Ripple

Submitted by The Urban Conga

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Client: City of Rochester and Common Ground Health

Location: Rochester, NY, United States

Completion date: 2021

Project Team

Executive Designer

Ryan Swanson

The Urban Conga

Designer

Juan Esparza

The Urban Conga

Designer

Martina Ciccia

The Urban Conga

Designer

Maeghann Coleman

The Urban Conga

Client

Jenn Beideman

Common Ground Health

Overview

Ripple is an ever-changing landmark designed with the community that responds to the people, the landscape, and the interactions between them. The intervention was created for the community by the community to act as a playful catalyst for breaking down social barriers and connecting people within the public realm. The design was inspired by the flowing movement of the Genesee River, the main artery running through the center of the city that serves as an integral part of the city’s history. Its unique flowing form creates opportunities for a variety of social interactions to happen within the space. The iridescence of the piece mimics the effects of rippling water while reflecting each person and their identity onto the work itself. The reflection and refraction of the surrounding context make the work come alive as people move through and by the space. The piece contains 1200 custom units, which were influenced by the form and clustering of the lilac, Rochester’s well-known flower. Each of these units acts as a pixel that individuals can rotate, becoming a message board for the community. It becomes a timeless open-ended playable platform for the community to put their own individual identity onto the work and the space.

Goals

Ripple was created as a part of an ecosystem of multi-scaled playable interventions being implemented within the City of Rochester that connects the Genesee river with the city center. The work provides an ever-changing communal landmark at the edge of Manhattan Square Drive and entrance into Dr. Martin Luther King Jr. Park. The piece uses play as a tool to begin to break down barriers and bring people together within the public realm. It becomes an inclusive platform for playful expression within the public realm that gets people to stop and engage not only with the work but with each other. The piece is always changing and adapting to the people using it, the changing seasons, and the shifting landscape around it creating new experiences and memories each time someone passes by it. The work becomes less about itself and more about the relationships, conversations, and connections it sparks through these moments of play. It begins to showcase the value of play in everyday spaces and its impact on creating more social, healthier, safer, and inclusive cities.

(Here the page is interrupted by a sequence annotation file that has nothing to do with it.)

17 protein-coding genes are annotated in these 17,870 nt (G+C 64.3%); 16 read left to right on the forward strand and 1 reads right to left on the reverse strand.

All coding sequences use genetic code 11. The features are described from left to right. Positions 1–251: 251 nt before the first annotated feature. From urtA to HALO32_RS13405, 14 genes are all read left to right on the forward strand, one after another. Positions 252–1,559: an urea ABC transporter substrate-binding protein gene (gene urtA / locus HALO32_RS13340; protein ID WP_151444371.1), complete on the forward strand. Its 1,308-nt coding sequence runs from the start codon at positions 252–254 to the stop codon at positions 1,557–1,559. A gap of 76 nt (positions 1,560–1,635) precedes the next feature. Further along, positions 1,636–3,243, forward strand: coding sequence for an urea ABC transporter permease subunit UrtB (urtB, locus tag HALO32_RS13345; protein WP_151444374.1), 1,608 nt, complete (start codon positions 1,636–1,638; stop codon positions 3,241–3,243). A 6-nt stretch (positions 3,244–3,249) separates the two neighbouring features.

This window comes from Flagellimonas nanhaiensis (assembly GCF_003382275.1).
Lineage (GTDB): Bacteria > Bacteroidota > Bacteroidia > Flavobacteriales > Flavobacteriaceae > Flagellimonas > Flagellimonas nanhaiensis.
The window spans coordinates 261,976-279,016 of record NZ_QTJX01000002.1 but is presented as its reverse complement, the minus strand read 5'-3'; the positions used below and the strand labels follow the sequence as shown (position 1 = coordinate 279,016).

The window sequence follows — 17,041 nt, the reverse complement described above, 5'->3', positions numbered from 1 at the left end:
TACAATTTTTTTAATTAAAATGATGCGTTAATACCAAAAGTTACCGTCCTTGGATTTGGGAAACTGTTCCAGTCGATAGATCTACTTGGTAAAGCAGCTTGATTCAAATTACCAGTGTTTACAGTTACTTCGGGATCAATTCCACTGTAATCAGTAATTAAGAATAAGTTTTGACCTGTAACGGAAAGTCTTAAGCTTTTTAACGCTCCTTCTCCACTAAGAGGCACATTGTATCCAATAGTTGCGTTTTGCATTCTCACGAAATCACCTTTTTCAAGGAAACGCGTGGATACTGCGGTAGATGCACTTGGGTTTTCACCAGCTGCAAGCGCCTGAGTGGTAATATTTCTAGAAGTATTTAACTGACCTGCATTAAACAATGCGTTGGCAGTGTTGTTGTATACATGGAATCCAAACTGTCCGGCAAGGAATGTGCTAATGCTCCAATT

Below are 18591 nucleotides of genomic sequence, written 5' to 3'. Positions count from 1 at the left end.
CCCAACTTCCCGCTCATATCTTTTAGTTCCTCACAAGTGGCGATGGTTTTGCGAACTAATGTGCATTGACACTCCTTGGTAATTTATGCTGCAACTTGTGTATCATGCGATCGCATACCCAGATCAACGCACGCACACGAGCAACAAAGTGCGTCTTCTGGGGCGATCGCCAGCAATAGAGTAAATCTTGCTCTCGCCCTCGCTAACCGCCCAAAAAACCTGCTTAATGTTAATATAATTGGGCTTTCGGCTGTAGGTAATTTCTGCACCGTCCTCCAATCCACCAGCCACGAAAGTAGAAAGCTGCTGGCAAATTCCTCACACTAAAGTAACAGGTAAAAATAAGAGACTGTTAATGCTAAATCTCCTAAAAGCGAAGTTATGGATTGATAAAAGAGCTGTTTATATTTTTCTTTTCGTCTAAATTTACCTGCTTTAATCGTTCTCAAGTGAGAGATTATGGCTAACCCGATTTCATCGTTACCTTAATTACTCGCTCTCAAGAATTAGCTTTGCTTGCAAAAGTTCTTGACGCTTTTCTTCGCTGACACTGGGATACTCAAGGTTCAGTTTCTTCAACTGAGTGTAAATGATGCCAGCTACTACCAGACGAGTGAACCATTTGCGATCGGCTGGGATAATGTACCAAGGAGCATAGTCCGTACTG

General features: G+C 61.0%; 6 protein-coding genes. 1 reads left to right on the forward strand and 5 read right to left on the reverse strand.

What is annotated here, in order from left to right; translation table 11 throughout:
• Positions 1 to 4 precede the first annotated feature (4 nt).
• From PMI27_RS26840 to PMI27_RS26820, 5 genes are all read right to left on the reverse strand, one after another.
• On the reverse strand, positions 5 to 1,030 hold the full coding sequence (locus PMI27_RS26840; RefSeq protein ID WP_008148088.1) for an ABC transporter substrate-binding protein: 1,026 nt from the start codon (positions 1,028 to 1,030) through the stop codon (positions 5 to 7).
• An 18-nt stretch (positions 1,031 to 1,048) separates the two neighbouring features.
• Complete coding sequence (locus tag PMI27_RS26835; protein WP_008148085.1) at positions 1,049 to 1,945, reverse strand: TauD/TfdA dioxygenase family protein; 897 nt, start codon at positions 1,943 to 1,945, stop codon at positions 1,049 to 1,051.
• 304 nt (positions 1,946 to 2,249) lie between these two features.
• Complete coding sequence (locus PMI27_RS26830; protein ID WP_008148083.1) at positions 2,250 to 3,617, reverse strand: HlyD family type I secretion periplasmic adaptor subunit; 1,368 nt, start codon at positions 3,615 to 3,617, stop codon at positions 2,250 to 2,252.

Process

Ripple was created with the community of Rochester, NY, through a series of participatory design workshops with local youth groups, community advocates, and city stakeholders. The Urban Conga used various play methodologies during these community engagement workshops to ensure the quiet person in the back had as much of a voice as the loud ones in the front. Every component of the design from the connection to the river to creating an ever-changing photogenic moment was driven by the discussions and feedback from the community during and after these workshops. The dialog with the community and stakeholders continued throughout the entire process. In order to create inclusive work that generates communal ownership, it is vital to have the community as a part of the process from the beginning and throughout the project. The open-ended nature of Ripple allows for each person to put their own individual identity onto the work and leave a piece behind on the work as well.